Fédération Internationale de Football Association

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Football's international ruling body, founded in 1904, in Paris, by representatives of sporting or football organizations of seven European nations: France, Belgium, Denmark, the Netherlands, Spain, Sweden, and Switzerland. The football associations of the UK were conspicuous by their absence; led as they were by the FA (Football Association [of England]), and controlling the rule-making body the International (Football) Board, they arrogantly declared that there was no need for any international organizational body. Two years later, though, with the new initiative faltering, the British associations did join, taking up the leadership role when an Englishman became the second of FIFA's presidents. FIFA's presidents have been Robert Guérin of France (1904–6); Daniel Woolfall of England (1906–18); Jules Rimet of France (1921–54); Rodolphe Seeldrayers of Belgium (1954–6); Englishmen Arthur Drewry and Stanley Rous (1956–61 and 1961–74 respectively); Brazilian João Havelange (1974–88), and Joseph ‘Sepp’ Blatter of Switzerland (1998 onwards). Unlike the reformed International Olympic Committee, there is no limit to the number of elected four-year periods that a president can serve, nor any age limit for FIFA office-holders.

FIFA operated on a relatively low profile in its early years, but nevertheless contributed to sport's emergence as an expression of what Roland Robertson called the third phase of globalization. FIFA was essentially dormant during the years immediately following World War I, and organizational development was more noticeable in mid-Europe, with the Mitropa Cup attracting Austrian, Hungarian, and other clubs to compete in an international tournament. Football was becoming increasingly internationalized, featuring (in its amateur forms) in early Olympic Games, the British initially dominant. As the game grew in popularity around the world, Uruguay's calculated football triumphs in the 1924 and 1928 Olympics challenged, and superseded, the performance and competitive levels of any purist or idealist model of amateurism. The British associations, though, reviving their parochial insularity, withdrew from FIFA in 1926–8 in disputes over amateur status and Olympic eligibility.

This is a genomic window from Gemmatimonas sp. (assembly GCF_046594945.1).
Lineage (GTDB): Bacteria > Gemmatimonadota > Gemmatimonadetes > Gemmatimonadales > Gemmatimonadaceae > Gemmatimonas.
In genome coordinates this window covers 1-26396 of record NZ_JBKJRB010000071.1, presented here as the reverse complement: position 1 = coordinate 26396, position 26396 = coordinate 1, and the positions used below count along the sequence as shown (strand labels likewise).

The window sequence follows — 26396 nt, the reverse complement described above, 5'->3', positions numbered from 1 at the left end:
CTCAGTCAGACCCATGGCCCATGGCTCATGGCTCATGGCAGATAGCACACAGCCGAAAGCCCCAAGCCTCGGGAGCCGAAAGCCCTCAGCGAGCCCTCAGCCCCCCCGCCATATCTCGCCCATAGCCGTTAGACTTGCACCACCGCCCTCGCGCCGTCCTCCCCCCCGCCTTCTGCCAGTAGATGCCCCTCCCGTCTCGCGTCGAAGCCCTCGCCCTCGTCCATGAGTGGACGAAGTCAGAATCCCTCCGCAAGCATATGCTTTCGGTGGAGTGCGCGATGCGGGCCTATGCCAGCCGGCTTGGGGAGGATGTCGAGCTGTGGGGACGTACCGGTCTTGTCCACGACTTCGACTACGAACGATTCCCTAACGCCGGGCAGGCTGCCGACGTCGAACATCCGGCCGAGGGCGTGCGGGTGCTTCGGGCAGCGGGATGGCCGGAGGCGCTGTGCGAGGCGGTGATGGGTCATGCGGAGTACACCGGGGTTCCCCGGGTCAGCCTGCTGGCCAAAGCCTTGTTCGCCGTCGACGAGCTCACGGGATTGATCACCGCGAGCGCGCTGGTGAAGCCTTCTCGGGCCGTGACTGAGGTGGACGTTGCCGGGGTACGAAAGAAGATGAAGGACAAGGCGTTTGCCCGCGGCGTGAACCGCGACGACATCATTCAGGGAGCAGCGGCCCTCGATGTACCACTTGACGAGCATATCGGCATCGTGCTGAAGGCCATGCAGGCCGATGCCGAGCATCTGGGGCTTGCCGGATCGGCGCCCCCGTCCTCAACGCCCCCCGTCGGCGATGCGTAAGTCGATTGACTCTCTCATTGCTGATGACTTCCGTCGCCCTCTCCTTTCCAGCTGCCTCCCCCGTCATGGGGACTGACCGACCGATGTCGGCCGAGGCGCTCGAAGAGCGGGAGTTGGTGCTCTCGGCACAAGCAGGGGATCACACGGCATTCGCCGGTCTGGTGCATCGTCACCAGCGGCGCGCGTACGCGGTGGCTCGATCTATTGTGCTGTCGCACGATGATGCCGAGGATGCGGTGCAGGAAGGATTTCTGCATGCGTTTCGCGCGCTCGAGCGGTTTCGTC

FIFA's first World Cup in 1930 was both hosted and won by Uruguay, building on its double Olympic triumph. A South American federation, CONMEBOL (with ten member associations in 2008), could by then claim to have been in operation for fourteen years. By 1930, the power struggles and rivalry between Europe and South America were framing the worldwide development of the game. Jules Rimet was stubbornly and effectively resistant to the formation of continental federations, wanting to keep the world game under the control of the single body, based since the 1920s in Zurich, Switzerland. The end of his third-of-a-century tenure corresponded with the growth of political autonomy and independence for many colonized nations and territories, though, and the foundation of other continental federations after World War II both stimulated the worldwide growth of football in new markets and for new or previously neglected constituencies, and simultaneously generated intensified worldwide rivalries in the politics of the game. The European federation, UEFA, the Union des Associations Européennes de Football, dates from 1954 (53 member associations in 2008); as does the Asian federation, the AFC or Asian Football Confederation (46 member associations in 2008); Africa's confederation, CAF, the Confédération Africaine de Football, was established in 1957 (54 member associations in 2008); CONCACAF, the federation for the North and Central Americas and the Caribbean, was inaugurated in 1961 (40 member associations in 2008); and the Oceania Football Confederation, OFC, was recognized in 1966 (11 member associations in 2008). FIFA reported 208 members in 2008, and the higher total of all the listed member associations of the federations is explained by the lesser status of some member countries of the federations that do not qualify for full recognition in FIFA. How these member associations vote at FIFA Congresses determines the election of the president and matters of principle, statute, and policy, and some federation officers have pledged a commitment, and even boasted of an ability to deliver federation votes as blocs in favour of particular candidates. World Cup Finals are allocated by the FIFA Executive Committee, comprising 24 members.


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